Chapter One – The Old House

November 18, 2010 at 11:06 pm 7 comments

I blog to get people to donate to kid’s charities. I don’t want money, I want you to donate direct to a children’s charity then write to me by commenting on the blog. Please read the ‘About Lesley’ section of the blog to find out why I do this; the Comments and Running Totals pages to see how far we have come….

I have written a couple of short stories on the blog so far but am now working on a larger project. This will take me some time but I wanted to share a little of this with everyone to get their opinions and any feedback you may feel like giving. This is a book for children and this is the first chapter! I am very nervous about this; it is a real departure for me but I know that regular readers of the blog won’t be afraid to be honest with me:)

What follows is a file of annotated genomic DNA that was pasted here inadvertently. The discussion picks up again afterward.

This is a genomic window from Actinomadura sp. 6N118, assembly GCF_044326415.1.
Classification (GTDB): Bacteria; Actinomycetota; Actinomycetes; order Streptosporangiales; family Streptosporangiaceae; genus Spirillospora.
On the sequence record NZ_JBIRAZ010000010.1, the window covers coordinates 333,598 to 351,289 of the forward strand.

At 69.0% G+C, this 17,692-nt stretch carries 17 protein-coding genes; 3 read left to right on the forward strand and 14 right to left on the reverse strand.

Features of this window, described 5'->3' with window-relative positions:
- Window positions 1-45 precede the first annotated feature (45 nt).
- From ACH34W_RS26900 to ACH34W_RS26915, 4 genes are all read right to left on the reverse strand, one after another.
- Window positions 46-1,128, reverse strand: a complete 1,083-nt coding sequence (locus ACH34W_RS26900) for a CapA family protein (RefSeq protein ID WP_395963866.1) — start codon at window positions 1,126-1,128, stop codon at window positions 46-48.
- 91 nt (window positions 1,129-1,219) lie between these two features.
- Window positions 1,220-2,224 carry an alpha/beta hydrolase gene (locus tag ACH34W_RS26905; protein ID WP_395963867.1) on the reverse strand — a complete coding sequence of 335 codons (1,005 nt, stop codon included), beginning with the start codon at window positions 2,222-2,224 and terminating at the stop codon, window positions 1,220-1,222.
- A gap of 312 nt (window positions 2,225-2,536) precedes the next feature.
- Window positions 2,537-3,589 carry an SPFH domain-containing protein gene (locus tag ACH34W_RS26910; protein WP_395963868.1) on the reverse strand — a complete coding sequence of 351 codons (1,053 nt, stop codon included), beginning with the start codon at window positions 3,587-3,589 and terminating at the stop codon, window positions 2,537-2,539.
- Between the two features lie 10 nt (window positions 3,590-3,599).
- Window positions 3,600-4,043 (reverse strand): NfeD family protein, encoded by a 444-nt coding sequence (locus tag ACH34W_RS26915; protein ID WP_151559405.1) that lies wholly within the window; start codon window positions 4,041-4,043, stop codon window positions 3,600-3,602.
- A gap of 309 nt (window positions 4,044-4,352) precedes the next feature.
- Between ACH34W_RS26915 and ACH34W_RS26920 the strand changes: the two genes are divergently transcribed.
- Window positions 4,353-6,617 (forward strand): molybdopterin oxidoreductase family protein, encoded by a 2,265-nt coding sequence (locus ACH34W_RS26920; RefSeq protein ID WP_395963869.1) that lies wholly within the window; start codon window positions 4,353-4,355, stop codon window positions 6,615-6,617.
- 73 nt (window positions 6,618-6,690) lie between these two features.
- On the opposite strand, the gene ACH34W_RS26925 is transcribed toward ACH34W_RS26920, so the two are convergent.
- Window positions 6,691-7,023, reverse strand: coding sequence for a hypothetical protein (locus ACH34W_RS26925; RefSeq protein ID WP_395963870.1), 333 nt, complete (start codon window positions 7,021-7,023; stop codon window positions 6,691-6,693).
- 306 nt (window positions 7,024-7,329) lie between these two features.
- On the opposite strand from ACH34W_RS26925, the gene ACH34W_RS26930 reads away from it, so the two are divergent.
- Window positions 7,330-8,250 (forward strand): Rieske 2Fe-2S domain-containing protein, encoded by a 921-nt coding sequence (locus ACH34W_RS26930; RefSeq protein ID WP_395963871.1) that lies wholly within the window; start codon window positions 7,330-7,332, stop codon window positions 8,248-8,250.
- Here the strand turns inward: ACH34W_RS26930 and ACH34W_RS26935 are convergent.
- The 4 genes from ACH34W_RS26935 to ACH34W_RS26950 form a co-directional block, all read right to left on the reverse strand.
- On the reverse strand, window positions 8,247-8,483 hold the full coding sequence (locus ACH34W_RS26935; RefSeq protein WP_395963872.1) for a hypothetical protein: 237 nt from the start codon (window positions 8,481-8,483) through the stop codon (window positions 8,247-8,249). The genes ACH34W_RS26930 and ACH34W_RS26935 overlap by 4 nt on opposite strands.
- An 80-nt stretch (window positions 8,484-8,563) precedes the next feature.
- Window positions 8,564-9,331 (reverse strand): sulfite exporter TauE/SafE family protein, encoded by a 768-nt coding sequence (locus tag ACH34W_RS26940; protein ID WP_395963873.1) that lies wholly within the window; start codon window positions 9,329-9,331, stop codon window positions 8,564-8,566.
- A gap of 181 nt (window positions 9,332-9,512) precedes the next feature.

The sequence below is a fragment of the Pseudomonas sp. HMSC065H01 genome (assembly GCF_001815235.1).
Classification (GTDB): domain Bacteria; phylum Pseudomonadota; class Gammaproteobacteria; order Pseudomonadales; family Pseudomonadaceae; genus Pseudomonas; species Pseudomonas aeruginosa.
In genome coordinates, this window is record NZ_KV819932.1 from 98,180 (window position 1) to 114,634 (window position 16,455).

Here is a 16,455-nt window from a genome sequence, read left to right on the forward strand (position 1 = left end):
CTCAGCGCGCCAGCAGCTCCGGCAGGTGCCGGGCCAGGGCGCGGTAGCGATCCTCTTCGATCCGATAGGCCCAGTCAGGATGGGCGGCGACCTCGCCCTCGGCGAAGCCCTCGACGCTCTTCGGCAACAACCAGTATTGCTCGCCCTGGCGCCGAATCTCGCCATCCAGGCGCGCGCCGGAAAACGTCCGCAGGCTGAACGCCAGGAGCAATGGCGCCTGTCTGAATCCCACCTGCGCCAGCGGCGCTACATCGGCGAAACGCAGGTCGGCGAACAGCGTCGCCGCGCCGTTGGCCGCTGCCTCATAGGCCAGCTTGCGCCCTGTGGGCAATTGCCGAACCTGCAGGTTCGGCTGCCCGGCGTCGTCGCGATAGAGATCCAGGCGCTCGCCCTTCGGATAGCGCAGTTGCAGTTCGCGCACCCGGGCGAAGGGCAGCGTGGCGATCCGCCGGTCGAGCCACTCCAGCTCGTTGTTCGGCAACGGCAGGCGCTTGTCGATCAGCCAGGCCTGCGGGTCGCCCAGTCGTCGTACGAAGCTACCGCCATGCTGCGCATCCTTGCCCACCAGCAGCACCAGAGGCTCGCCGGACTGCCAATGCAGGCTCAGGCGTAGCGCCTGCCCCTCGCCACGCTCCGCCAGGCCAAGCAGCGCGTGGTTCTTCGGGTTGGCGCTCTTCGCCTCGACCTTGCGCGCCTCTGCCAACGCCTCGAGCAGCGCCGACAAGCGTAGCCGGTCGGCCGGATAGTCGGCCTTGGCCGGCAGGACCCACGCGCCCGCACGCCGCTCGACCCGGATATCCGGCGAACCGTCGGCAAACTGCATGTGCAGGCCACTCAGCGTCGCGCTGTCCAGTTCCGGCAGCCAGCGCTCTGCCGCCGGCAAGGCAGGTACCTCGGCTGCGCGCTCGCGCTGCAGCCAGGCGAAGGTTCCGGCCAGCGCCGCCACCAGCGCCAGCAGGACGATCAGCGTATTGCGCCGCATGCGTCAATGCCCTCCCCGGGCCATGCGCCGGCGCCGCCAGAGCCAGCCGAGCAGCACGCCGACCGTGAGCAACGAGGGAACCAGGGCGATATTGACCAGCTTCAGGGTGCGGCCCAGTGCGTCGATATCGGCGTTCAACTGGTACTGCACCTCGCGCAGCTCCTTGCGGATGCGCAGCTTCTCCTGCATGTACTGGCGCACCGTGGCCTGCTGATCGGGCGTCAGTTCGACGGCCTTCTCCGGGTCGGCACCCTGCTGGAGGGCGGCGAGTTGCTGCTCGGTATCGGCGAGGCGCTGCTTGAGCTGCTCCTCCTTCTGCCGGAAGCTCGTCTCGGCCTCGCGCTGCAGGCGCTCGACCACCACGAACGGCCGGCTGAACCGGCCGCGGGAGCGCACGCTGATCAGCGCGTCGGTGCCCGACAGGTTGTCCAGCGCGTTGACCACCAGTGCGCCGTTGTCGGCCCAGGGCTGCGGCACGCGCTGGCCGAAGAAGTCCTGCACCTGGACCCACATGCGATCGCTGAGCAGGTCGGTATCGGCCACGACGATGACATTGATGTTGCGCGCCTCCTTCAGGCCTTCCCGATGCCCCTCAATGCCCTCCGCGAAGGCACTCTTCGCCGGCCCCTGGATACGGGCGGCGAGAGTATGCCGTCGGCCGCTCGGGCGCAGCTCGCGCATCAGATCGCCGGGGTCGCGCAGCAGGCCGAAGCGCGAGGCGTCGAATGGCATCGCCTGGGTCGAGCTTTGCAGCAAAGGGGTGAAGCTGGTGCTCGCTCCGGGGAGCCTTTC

The Ghosts of Misteldown Hall

Chapter One – The Old House

Charlie tossed in the lumpy old bed. He wanted to be back in his own house and in his own soft bed. His mother had taken him away from London in such a rush that Charlie’s head was still spinning. His whole life had been turned upside-down over the last month. Firstly, war had been declared on August 4th, 1914. The announcement had been talked about at school and he and his friends agreed that their parents couldn’t talk about anything else. The annoying thing was that every time one of them walked into the room the conversation would stop.